Many people, including a number of attorneys, think ERISA and Social Security disability claims are joined at the hip.  They definitely are not. 

The only similarity between them is they were both created by Federal statute.  In ERISA a private insurance company is usually added to the mix and that adds tons of problems.

A Social Security claim requires a disabled employee to persuade an administrative law judge, an employee of the Federal government with no financial interest in the outcome, that the claimant is unable to work in any occupation for which claimant is reasonably suited by education, training or experience.  Such a person is entitled to benefits under Social Security law.  Social Security rules and regulations are followed and the imagination is given very little leeway to interpret. 

In ERISA the disability claimant not only has to deal with the requirements of the ERISA statutes and Department of Labor regulations, but also with a for-profit insurance company which runs the show.  The insurance company has the right to deny benefits which, if granted, it would have to pay.  Talk about a financial conflict of interes and an incentive to deny, deny, deny!
Having pursued disability income claims for more than 30 years, we are constantly amazed to find that many people, including attorneys, think ERISA and Social Security law are more or less the same

Our practice is in ERISA and private disability income claims.  ERISA disability income benefits derive from both the ERISA statutes and regulations and from insurance policies which employers purchase for their employees as part of their employment benefits package.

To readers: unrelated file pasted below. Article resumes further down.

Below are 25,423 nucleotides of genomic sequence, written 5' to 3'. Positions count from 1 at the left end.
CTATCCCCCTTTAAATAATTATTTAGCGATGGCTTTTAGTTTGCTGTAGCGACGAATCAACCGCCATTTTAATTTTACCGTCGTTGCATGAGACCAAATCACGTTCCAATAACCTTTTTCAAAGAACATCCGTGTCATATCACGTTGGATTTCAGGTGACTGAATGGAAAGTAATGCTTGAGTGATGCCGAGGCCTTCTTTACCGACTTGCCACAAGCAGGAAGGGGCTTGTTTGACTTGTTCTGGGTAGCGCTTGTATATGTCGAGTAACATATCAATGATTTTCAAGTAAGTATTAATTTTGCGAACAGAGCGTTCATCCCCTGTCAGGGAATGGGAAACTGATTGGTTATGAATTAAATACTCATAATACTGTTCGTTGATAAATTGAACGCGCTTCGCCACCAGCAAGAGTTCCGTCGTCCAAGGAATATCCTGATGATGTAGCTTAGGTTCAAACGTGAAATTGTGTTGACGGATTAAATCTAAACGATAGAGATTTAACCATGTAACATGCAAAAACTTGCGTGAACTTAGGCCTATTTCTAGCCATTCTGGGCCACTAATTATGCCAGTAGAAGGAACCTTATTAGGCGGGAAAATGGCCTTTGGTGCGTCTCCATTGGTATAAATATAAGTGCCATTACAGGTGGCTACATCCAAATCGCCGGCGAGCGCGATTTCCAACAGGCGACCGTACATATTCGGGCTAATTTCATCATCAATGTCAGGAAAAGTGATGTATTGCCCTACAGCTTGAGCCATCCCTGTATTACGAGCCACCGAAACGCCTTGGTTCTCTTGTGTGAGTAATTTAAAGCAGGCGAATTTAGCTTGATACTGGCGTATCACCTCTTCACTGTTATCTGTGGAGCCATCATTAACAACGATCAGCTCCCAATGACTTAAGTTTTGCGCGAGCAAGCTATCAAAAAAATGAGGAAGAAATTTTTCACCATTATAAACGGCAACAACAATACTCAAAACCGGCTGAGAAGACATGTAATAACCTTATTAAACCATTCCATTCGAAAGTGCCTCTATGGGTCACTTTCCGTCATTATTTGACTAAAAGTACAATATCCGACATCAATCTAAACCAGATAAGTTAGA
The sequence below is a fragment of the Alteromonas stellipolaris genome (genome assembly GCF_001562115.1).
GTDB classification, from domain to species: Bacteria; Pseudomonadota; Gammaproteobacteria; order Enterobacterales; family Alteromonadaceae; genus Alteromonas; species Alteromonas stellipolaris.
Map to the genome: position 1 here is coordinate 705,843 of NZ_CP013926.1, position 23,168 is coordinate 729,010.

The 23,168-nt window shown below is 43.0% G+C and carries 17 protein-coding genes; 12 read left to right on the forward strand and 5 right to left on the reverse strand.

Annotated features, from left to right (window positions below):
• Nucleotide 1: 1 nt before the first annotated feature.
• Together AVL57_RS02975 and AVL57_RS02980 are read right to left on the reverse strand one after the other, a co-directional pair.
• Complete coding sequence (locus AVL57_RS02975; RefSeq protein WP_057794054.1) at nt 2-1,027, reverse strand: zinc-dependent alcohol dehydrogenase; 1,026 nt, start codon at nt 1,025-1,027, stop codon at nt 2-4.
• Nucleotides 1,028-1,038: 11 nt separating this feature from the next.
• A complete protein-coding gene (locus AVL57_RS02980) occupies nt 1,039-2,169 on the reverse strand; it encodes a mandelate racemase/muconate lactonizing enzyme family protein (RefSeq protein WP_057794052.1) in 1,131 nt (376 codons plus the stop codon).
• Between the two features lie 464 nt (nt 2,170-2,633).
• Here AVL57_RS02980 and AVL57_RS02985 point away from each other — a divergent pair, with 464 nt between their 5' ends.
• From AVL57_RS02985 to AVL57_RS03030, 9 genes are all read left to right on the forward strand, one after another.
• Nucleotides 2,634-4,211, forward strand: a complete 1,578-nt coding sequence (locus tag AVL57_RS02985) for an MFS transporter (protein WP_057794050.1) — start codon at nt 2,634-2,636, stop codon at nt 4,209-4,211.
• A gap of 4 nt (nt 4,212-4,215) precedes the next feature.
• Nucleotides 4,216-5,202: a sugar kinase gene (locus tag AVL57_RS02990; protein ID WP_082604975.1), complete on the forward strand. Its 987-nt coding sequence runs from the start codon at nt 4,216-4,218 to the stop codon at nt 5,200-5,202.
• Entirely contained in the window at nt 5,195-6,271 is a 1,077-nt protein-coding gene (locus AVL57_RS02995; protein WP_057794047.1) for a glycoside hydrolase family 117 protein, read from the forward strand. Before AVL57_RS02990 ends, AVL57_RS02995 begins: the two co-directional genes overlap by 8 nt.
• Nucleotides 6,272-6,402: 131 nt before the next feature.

Social Security disability income benefits derive from Social Security taxes paid by the employer and the employee and has its own statutory requirements.

Add to the difference, the requirement in ERISA law that the plan administrator’s (most often an insurance company which would have to pay the benefit if the claim is approved) decision to deny benefits must be deferred to by the courts in adjudicating disputes. 

In Social Security, a disinterested administrative law judge decides the matter.  In ERISA, a very interested insurance company first decides a claim.  Guess which way the decision tends to go. 

This is only one difference between the two statutes, but it is obviously a major difference.

Confusing Social Security apples and ERISA oranges in the law doesn’t do much for desperate  people who need benefits.